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Zim Eyes $3 Trillion Halal Global Market

ZIMBABWE plans to leverage on Malaysia’s strategic position to tap into the US$3 trillion halal global market.

Halal refers to behaviour or an action that is considered permissible in Islam.

A halal market provides halal foods, which are produced following rules permitted by Islam and the Halal Food Authority.

Goods traded in halal markets, include halal meats and other foodstuffs prepared under halal principles, with halal meats only permitted to be sold from certified butcheries and supermarkets.

Malaysia is the world’s 43rd most populous economy, with a booming halal market estimated at about US$68,4 billion in 2018.

In an interview this week, Zimbabwe’s ambassador to Malaysia, Constance Chemwayi said demand for halal products was booming globally, and countries like Zimbabwe can ride on this success to bolster export earnings.

Chemwayi spoke to businessdigest on the side-lines of the Malaysia International Halal Showcase (MIHAS 2023), which kicked off on Tuesday and ends today.

“Our presence at the 19th edition of the Malaysia International Halal Showcase is in line with the country’s goals of opening new markets for our products,” she said.

“Our main aim is to make Malaysia a gateway to accessing the US$3 trillion halal global market with only 20% of the demand being meat.”

ZimTrade, the country’s export trade promotion body, has a stand at the exhibition where four Zimbabwean firms are among those showcasing their products.

The companies are exhibiting horticultural produce like chillies, macadamia nuts, beans, peas, teas, coffees, herbal products and the popular beverage, Mazoe.

“Malaysia’s halal market was worth US$68,4 billion in 2018. It is projected to increase to US$113, 2 billion in 2030,” Chemwayi said.

The Zimbabwean diplomat added that being halal compliant did not only mean products must adhere to Islamic law.

She said it also compels producers to manufacture products that are safe to consume or apply, in line with globally acceptable standards and principles.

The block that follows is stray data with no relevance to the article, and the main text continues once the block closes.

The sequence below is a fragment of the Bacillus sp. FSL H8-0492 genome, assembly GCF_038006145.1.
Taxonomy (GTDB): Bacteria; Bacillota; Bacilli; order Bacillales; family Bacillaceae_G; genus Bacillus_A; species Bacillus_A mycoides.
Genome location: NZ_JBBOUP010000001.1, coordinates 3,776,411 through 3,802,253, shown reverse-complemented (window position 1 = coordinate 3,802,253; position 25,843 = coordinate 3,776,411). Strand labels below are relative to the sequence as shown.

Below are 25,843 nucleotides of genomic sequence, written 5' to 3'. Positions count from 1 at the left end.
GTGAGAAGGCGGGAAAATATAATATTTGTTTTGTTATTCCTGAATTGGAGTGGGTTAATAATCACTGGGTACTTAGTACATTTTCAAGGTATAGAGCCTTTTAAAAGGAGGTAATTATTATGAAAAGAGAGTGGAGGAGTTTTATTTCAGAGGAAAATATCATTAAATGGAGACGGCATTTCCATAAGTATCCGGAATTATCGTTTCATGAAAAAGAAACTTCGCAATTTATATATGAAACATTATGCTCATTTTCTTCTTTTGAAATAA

“Technically, halal is not an industry, it is a value proposition that exists within key elements of the supply chain of the intersecting industry sectors like processed food and beverages, ingredients for food and non-food, meat and meat-based products, drugs and supplements, cosmetics and personal care and warehousing and handling,” Chemwayi said.

She said MIHAS is a robust market place for Zimbabwean players to seize opportunities beyond halal foods, including halal pharmaceutical devices, personal care products and cosmetics and even Muslim-friendly tourism.

Graced by 470 buyers and 40 countries, the exhibition is highlighting the latest trends, technologies, and innovations across 13 major halal industry clusters.

These clusters include food and beverage, food technology and packaging, e-commerce, cosmetics and personal care, pharmaceuticals and medicals, modest fashion and lifestyle, education, Islamic finance and fintech, retail and franchise, services and enablers, Muslim-friendly hospitality and tourism, media and recreation, and Islamic arts and crafts.

The 19th MIHAS placed special emphasis on the agenda of helping Malaysian and international players look to innovation and sustainable initiatives to spearhead steady growth for the halal economy.

The showcase was not limited to the Association of Southeast Asian Nations region alone, but was also supported internationally by countries across the globe.

“It is our hope that through participating at such a big fair in the South East Asian region, Zimbabwean products that meet global high standards will find a share in this halal global market,” Chemwayi said.

“Zimbabwe has the capacity to supply horticultural produce and related processed foods, which are unique and have rich natural flavours that suit the current global consumer patterns.

“Our participation gives us the opportunity to connect to the right business in the halal ecosystems and supply chain, gain knowledge from the halal industry captains and enhance networking opportunities.

“It also gives us an opportunity to promote Zimbabwe as a reliable and competitive sourcing and business destination for our manufactured goods, horticultural products, and value-added services that meet the halal standards,” she added.

The showcase, which started on Tuesday, ends today.

It ran under the theme: Paving the Way of Halal.

Source: Zimbabwe Independent